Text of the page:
Mark Bittman of the New York Times has never seen a paper about a miracle vegetable he didn't coo over - as long as it's about his friends in the $29 billion organic food industry. And he has never seen a study showing no benefit to organic food where he didn't suddenly put on his skepticism monocle and find all kinds of methodological flaws.  

But he hates biology in that special way only a true left-wing, anti-science crank can hate biology. So much he'd easily fit in at Grist or Mother Jones if he could afford the pay cut. If there is a logical fallacy or a set of blinders he needs to wear to appeal to his base, he will don it. He's Ann Coulter, without the intelligence, humor or nice hair.

Henry Miller at Forbes is one of the five people in science media who aren't on the progressive bandwagon, finding ways to science-y up cultural beliefs. But fully half of science media disagrees with their brethren on the left over GMOs; the remainder make uncomfortable nods about biotech - because they hate corporations, not science, they claim, eerily reminiscent of the claim that people against human embryonic stem cell research had a moral position, not an anti-science one.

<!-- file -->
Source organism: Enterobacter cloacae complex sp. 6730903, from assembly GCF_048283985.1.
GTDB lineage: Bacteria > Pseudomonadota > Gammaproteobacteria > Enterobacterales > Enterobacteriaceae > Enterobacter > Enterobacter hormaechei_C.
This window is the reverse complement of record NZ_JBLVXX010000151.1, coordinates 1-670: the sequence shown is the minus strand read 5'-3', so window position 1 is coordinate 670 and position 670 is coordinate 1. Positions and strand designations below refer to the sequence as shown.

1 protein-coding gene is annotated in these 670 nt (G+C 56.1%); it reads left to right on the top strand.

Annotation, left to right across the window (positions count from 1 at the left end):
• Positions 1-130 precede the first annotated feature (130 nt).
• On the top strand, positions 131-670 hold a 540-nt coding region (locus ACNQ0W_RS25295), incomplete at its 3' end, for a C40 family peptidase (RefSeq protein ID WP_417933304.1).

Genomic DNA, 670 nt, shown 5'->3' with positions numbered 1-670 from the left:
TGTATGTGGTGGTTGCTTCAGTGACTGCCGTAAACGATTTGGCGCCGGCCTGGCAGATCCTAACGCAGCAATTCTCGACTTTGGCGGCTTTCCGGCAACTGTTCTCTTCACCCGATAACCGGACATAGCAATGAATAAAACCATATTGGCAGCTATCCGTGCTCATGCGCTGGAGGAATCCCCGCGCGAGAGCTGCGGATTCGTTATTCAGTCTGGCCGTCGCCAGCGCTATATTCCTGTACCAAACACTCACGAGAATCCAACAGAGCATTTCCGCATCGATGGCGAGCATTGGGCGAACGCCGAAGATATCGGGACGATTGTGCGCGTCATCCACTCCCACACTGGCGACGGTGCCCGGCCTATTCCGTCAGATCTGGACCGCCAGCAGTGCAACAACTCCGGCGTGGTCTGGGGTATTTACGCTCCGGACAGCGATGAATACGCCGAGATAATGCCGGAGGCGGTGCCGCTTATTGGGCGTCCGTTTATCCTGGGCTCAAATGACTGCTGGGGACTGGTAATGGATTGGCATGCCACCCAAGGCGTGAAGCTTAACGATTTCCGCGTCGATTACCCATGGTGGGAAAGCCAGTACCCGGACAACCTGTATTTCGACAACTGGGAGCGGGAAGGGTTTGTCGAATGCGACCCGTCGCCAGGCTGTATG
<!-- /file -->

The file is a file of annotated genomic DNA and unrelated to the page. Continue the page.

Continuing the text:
But no one was buying it, just like no one not getting paid to do public relations work for the science of the left buys that 'anti-corporation' nonsense. And Miller is not buying the Bittman claim that GMOs have shown no benefit, another tired claim trotted out monthly. Despite proven benefits, both economic and agricultural, Bittman is in denial that GMOs have done anyting at all. "What more does he want – a plant that prevents cancer and creates peace in the Middle East?" Miller asks.

Well, that's just it. While Republican presidential candidate Mitt Romney got a lot wrong in 2012, there is one thing he got right; 47% of people are locked into a mindset and are not moving. So Bittman does not need to accept science at all, he can be proven wrong over and over and write the same stuff and a giant chunk of New York Times readers will love it.

Article: The New York Times' Mark Bittman Offers Poisoned Food For Thought by Henry Miller, Forbes